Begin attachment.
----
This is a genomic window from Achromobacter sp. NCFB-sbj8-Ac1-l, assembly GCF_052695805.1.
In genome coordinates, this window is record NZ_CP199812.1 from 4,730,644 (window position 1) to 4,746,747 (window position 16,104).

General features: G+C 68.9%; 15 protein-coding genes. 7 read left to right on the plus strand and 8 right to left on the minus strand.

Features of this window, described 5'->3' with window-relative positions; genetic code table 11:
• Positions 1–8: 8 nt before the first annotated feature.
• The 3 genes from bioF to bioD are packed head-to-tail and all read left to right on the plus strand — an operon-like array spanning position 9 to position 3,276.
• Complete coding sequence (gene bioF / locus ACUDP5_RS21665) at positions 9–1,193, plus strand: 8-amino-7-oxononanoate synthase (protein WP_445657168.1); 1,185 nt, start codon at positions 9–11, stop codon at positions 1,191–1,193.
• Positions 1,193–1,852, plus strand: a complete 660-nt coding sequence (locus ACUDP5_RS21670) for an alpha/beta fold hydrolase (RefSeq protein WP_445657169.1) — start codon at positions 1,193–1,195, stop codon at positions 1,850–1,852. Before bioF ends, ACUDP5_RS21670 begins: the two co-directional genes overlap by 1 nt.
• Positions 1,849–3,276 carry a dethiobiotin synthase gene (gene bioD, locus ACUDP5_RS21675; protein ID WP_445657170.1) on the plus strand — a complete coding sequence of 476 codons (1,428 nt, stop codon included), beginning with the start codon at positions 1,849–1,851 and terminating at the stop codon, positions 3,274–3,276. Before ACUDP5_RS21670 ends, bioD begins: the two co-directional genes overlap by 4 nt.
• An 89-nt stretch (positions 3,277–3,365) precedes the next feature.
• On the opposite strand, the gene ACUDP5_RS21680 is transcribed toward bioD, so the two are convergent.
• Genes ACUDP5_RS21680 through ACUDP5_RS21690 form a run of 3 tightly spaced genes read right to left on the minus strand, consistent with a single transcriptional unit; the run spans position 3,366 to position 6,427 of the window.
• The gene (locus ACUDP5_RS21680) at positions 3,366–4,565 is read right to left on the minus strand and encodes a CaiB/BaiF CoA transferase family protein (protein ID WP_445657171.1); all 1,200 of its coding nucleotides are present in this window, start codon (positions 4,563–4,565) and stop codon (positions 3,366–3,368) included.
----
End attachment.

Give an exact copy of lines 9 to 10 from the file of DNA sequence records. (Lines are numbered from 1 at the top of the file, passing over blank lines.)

• Positions 1,849–3,276 carry a dethiobiotin synthase gene (gene bioD, locus ACUDP5_RS21675; protein ID WP_445657170.1) on the plus strand — a complete coding sequence of 476 codons (1,428 nt, stop codon included), beginning with the start codon at positions 1,849–1,851 and terminating at the stop codon, positions 3,274–3,276. Before ACUDP5_RS21670 ends, bioD begins: the two co-directional genes overlap by 4 nt.
• An 89-nt stretch (positions 3,277–3,365) precedes the next feature.